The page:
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While working on a large project I realized I was making a lot of calls to be scheduled in the future. Since these were fairly light-weight, I thought it might be better to use a separate scheduler.

ThreadPool.QueueUserWorkItem (() => 
{
    Thread.Sleep (5000);
    Foo (); // Call is to be executed after sometime
});

So I created a separate scheduler class that runs on its own thread and executes these events. I have 2 functions that access a shared queue from separate threads. I'd use a lock, but since one of the threads needs to sleep-wait, I wasn't sure how to release the lock.

class Scheduler
{
    SortedDictionary <DateTime, Action> _queue;
    EventWaitHandle _sync;

    // Runs on its own thread
    void Run ()
    {
        while (true)
        {
            // Calculate time till first event
            // If queue empty, use pre-defined value
            TimeSpan timeDiff = _queue.First().Key - DateTime.Now;

            // Execute action if in the next 100ms
            if (timeDiff < 100ms)
                ...
            // Wait on event handle for time
            else
                _sync.WaitOne (timeDiff);
        }
    }

    // Can be called by any thread
    void ScheduleEvent (Action action, DataTime time)
    {
        _queue.Add (time, action);
        // Signal thread to wake up and check again
        _sync.Set ();
    }
}

  • The trouble is, I'm not sure how to synchronize access to the queue between the 2 functions. I can't use a monitor or mutex, because Run() will sleep-wait, thus causing a deadlock. What is the right synchronization mechanism to use here? (If there a mechanism to atomically start the sleep-wait process and immediately release the lock, that might solve my problem)
  • How can I verify there is no race-condition?
  • Is this a variation of the producer consumer problem, or is there a more relevant synchronization problem-description?

    While this is somewhat geared towards C#, I'd be happy to hear a general solution to this. Thanks!

  • share|improve this question
        
    You have two different things: a timer and a queue. The access to the queue should be protected. The consumer should wake up by its timer OR by a message issued by the producer. So one entity is missing in your design ... queue access atomicity and isolation –  belisarius Nov 23 '10 at 22:01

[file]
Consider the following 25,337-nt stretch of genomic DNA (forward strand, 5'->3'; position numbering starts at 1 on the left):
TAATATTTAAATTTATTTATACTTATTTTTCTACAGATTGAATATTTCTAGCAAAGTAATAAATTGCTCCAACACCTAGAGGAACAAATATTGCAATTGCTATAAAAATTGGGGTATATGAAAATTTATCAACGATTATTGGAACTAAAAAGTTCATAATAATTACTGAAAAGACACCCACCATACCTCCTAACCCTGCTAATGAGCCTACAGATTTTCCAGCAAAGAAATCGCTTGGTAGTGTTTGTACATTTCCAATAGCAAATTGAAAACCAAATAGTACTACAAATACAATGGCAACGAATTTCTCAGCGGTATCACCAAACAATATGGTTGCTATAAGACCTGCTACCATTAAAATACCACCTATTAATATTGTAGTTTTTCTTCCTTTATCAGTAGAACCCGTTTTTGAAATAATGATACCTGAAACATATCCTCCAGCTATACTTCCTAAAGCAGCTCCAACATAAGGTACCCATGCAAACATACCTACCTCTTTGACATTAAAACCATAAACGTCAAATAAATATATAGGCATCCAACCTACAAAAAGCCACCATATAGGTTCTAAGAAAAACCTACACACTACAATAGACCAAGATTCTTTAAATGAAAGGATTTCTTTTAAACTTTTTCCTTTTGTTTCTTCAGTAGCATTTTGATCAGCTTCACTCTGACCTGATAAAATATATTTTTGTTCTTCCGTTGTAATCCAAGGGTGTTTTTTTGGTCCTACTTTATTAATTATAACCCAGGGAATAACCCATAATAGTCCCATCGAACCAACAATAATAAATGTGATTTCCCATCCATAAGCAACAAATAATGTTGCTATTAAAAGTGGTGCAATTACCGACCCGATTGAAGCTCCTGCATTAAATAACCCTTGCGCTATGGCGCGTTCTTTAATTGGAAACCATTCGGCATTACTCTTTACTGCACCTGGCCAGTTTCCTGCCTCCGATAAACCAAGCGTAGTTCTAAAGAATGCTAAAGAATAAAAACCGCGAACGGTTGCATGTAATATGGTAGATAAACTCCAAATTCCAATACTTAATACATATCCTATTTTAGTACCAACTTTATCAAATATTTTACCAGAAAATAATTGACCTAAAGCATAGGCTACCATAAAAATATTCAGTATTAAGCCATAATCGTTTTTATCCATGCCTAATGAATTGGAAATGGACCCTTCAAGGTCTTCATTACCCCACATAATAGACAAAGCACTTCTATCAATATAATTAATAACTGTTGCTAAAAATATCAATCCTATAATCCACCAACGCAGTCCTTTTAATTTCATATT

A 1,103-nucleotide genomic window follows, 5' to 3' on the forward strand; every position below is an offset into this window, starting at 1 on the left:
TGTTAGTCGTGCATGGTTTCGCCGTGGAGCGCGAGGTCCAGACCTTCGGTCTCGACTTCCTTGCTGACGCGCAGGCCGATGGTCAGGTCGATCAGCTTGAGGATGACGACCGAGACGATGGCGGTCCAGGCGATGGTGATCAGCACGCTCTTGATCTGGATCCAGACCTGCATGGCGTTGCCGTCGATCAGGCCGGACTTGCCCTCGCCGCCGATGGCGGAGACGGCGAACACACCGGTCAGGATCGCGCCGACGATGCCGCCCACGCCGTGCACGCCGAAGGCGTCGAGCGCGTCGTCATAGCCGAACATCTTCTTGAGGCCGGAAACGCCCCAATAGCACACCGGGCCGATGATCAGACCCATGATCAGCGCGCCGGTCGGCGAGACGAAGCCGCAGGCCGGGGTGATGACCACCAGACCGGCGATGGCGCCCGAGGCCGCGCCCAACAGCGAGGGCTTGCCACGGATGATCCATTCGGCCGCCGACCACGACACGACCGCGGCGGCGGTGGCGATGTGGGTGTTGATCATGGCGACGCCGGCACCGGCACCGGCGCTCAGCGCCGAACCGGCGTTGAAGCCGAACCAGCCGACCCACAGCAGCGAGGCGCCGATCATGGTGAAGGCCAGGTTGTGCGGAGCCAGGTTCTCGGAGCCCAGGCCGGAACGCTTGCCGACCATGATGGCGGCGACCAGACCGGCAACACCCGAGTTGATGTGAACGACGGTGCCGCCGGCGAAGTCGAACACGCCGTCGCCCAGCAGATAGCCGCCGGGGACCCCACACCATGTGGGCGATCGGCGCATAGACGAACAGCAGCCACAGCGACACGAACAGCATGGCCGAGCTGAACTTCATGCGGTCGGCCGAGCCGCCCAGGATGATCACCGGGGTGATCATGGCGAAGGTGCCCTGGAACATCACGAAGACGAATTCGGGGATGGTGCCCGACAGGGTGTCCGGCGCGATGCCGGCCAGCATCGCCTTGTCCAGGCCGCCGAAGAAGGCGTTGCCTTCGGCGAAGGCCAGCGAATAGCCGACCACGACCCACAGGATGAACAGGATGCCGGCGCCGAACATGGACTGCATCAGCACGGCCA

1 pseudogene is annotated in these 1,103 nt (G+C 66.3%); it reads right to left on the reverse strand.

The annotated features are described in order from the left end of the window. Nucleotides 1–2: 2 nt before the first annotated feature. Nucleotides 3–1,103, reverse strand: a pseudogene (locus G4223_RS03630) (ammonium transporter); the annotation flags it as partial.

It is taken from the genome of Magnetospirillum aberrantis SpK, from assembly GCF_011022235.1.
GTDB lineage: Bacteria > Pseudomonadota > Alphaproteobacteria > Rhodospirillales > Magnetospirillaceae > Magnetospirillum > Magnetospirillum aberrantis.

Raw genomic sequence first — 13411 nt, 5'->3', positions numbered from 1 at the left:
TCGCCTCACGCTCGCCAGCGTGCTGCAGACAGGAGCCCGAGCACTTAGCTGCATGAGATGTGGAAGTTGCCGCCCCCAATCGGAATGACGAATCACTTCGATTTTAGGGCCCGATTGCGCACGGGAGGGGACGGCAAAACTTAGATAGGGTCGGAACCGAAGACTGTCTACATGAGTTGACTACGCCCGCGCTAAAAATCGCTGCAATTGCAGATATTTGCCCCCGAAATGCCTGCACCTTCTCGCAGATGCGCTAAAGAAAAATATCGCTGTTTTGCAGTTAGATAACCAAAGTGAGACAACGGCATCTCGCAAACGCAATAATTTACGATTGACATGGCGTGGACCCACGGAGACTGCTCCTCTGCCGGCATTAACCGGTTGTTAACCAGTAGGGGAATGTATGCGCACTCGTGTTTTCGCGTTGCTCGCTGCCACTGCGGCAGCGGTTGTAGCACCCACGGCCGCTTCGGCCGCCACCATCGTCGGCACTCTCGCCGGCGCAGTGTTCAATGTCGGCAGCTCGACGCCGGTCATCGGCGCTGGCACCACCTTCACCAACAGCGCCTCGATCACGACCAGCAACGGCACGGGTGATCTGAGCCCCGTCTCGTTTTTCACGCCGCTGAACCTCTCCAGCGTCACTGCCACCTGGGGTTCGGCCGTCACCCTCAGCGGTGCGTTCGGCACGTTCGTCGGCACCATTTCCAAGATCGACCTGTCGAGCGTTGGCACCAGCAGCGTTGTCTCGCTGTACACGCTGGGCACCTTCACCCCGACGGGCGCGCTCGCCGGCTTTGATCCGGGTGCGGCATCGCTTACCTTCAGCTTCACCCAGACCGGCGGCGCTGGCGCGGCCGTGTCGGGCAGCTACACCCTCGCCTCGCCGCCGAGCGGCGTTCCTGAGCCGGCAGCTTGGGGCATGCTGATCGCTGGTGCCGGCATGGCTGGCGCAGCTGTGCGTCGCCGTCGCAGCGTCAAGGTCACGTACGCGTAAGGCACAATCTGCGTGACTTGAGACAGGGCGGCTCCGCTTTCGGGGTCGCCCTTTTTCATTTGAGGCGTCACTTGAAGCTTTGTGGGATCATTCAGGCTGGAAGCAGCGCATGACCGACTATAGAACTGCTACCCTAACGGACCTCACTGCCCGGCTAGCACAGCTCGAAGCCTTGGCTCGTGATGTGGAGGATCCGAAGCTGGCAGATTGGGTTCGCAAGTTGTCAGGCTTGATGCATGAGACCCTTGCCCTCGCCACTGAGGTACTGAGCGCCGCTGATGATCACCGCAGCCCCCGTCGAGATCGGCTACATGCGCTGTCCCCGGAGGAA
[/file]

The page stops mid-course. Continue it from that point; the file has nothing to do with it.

@belisarius, yes you are right. I wasn't sure how to protect the queue. –  AK. Nov 23 '10 at 22:05

    4 Answers 4

    up vote 2 down vote accepted

    OK, take 2 with Monitor/Pulse.

        void Run ()    
        {
            while (true)
            {
                Action doit = null;
    
                lock(_queueLock)
                {
                    while (_queue.IsEmpty())
                        Monitor.Wait(_queueLock);
    
                    TimeSpan timeDiff = _queue.First().Key - DateTime.Now;
                    if (timeDiff < 100ms)
                        doit = _queue.Dequeue();
                }
    
                if (doit != null)
                    ; //execute doit
                else
                 _sync.WaitOne (timeDiff);  
            }
        }
    
    
    void ScheduleEvent (Action action, DataTime time)
    {
        lock (_queueLock)
        {
            _queue.Add(time, action);
            // Signal thread to wake up and check again
            _sync.Set ();
            if (_queue.Count == 1)
                 Monitor.Pulse(_queuLock);
        }
    }
    
    share|improve this answer
        
    Thats interesting, I will have to look at the Pulse functionality. But, what if the queue is empty? Wouldn't that lock the queue in Run, thereby blocking in ScheduleEvent? –  AK. Nov 23 '10 at 22:52
        
    @AK: No, Monitor.Wait() releases and re-acquires the lock. This is a classic pattern. –  Henk Holterman Nov 23 '10 at 23:00
        
    Awesome, I haven't tried it yet, but I think this might just be what I need. –  AK. Nov 24 '10 at 2:47
        
    @AK: Beware that a Pulse can get lost if no one is waiting. There is no flag. –  Henk Holterman Nov 24 '10 at 8:31

    The problem is easily solved, make sure the WaitOne is outside the lock.

      //untested
      while (true)
      {
          Action doit = null;
    
          // Calculate time till first event
          // If queue empty, use pre-defined value
          lock(_queueLock)
          {
             TimeSpan timeDiff = _queue.First().Key - DateTime.Now;
             if (timeDiff < 100ms)
                doit = _queue.Dequeue();